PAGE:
We may each remember an occasion when we started something new, possibly as a young child at primary school, more likely as an older child on our first day at secondary school or starting a first or new job. Starting something naturally evokes feelings of anticipation and excitement, coupled with nervousness – will I like the people? Will they like me? Will I be happy and fulfilled there?
Years on from such ‘first experiences’, we may find ourselves returning to a once-familiar place after an absence, and again those same feelings can well-up, coupled with wondering, will things have changed? or will I have changed?
There is much good scriptural precedent for such feelings, indeed starting over is a theme of Pentecost, which is on 23rd May this year, when we celebrate the birth of the church.
Many of the followers of Jesus who gathered for worship, including in the Temple, not long after the rising of Jesus, were the same people who’d gathered to worship God in the Temple before the events of Good Friday and Easter Day. But things were very different. Jesus was no longer with them as he formerly was, and instead they were supported, guided, and inspired by God’s Holy Spirit, it was a wholly new beginning. They were starting over.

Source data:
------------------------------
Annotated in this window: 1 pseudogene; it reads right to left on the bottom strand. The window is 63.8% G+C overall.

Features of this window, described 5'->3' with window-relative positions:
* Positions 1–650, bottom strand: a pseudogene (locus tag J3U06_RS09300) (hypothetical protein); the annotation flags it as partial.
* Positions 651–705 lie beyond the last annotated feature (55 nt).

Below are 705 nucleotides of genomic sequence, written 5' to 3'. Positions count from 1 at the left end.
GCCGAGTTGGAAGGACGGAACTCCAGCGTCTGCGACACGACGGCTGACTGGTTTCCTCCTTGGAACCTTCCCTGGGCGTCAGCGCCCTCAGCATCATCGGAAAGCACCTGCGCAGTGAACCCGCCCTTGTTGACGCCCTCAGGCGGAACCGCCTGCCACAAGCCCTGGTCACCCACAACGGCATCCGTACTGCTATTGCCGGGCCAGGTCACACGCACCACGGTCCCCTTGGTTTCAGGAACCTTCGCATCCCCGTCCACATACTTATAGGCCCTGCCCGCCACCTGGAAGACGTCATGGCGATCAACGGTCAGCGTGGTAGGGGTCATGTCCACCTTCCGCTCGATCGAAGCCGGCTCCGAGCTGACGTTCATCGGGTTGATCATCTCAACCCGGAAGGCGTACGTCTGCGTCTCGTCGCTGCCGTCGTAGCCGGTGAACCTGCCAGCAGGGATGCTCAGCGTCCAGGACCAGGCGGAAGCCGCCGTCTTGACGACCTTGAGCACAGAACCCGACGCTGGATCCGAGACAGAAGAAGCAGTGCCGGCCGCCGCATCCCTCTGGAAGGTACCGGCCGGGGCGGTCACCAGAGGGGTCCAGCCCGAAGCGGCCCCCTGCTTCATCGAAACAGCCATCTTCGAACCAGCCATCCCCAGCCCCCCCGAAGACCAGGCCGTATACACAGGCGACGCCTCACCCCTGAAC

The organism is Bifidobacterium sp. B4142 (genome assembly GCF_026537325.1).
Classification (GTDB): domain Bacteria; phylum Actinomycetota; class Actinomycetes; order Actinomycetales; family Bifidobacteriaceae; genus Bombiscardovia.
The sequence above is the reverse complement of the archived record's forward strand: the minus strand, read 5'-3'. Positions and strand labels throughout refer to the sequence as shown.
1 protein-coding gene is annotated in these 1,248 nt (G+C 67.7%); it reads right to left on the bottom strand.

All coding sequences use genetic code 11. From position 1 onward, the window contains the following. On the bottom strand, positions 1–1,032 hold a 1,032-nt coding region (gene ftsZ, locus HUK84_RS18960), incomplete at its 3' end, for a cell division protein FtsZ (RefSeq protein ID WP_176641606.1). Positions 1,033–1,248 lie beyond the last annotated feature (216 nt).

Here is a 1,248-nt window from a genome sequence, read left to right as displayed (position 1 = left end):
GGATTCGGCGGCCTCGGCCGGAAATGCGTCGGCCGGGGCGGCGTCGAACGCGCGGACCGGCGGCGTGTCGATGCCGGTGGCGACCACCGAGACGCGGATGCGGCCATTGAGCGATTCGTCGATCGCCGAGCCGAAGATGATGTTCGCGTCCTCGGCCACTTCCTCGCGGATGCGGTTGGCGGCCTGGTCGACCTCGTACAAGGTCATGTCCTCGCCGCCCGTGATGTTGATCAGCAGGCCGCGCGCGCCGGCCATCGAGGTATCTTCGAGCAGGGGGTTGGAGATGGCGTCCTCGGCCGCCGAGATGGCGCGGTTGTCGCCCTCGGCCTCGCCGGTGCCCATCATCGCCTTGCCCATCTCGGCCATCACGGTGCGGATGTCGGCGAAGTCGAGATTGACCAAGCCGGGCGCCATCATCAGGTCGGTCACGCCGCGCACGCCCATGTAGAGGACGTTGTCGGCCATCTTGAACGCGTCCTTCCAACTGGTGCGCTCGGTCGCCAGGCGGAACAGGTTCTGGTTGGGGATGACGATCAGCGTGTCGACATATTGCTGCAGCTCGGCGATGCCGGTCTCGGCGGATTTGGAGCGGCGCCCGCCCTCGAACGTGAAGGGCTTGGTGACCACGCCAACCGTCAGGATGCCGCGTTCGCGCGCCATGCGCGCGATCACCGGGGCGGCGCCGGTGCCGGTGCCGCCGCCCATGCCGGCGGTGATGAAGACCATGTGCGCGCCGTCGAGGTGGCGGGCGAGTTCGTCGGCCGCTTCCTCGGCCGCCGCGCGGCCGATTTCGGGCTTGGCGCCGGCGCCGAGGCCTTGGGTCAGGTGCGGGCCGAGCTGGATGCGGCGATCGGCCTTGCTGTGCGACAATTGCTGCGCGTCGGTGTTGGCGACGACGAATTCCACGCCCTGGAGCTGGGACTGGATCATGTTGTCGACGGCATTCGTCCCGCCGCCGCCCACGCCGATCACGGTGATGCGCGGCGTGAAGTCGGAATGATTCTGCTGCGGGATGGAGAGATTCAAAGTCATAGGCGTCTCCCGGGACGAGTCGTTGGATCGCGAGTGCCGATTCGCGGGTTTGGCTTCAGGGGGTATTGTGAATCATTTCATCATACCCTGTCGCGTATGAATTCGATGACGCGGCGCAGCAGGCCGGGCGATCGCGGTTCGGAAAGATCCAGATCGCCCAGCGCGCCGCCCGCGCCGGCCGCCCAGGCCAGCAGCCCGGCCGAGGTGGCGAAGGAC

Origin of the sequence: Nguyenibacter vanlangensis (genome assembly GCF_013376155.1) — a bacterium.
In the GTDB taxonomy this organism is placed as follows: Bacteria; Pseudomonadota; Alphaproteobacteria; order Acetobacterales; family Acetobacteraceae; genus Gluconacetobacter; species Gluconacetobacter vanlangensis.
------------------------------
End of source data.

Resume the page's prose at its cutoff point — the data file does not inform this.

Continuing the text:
As restrictions ease, I wonder how returning to church may feel? The reality is that however much we yearn for a return to normal, how we used to do things, many aspects of life won’t be normal as we continue to observe COVID-precautions. In church the familiarity of where we sit or any notion of ‘our pew’ has been disturbed, and we’ll continue to wear a mask, refrain from singing or won’t be able to enjoy a cuppa with friends around a table for a while longer.
Instead, we have found new ways of worshipping, of connecting, or supporting. Some adaptions have been of a technical nature, but much adaption has been made by us in heart and practice. We have also lost much, not least being able to respond to or address the grief and joys that have been experienced. We have missed much; we have lost much.
Some adaptions are widely seen as temporary; there are others that we are learning from and may continue going forward. For example, I’ve received encouragement that when/as our services become more ‘normal’ that I continue to offer shorter addresses and reflections together with meditation and continue to use images and music to aid our worship and prayer.
The classical scholar and poet, A E Houseman, wrote in his poem, A Shropshire Lad
Into my heart an air that kills from yon far country blows:
what are those blue remembered hills,
what spires, what farms are those?
That is the land of lost content, I see it shining plain,
the happy highways where I went
and cannot come again.
I suspect that we won’t or can’t return to the old normal, life as it was pre-COVID, now a land of lost content. But there will be new patterns to develop, and some of what we have undertaken during the past year we may wish to continue. Change can be daunting, for the waters may feel uncharted. But in this month of Pentecost, we may remember God’s gift of the Holy Spirit, who has guided, comforted and challenged past generations, and is with us as we navigate a new course forward in our church and personal lives. As we start over, we are not alone, for God, Emmanuel, is with us.
May the God of justice and peace, life and well-being, be with you,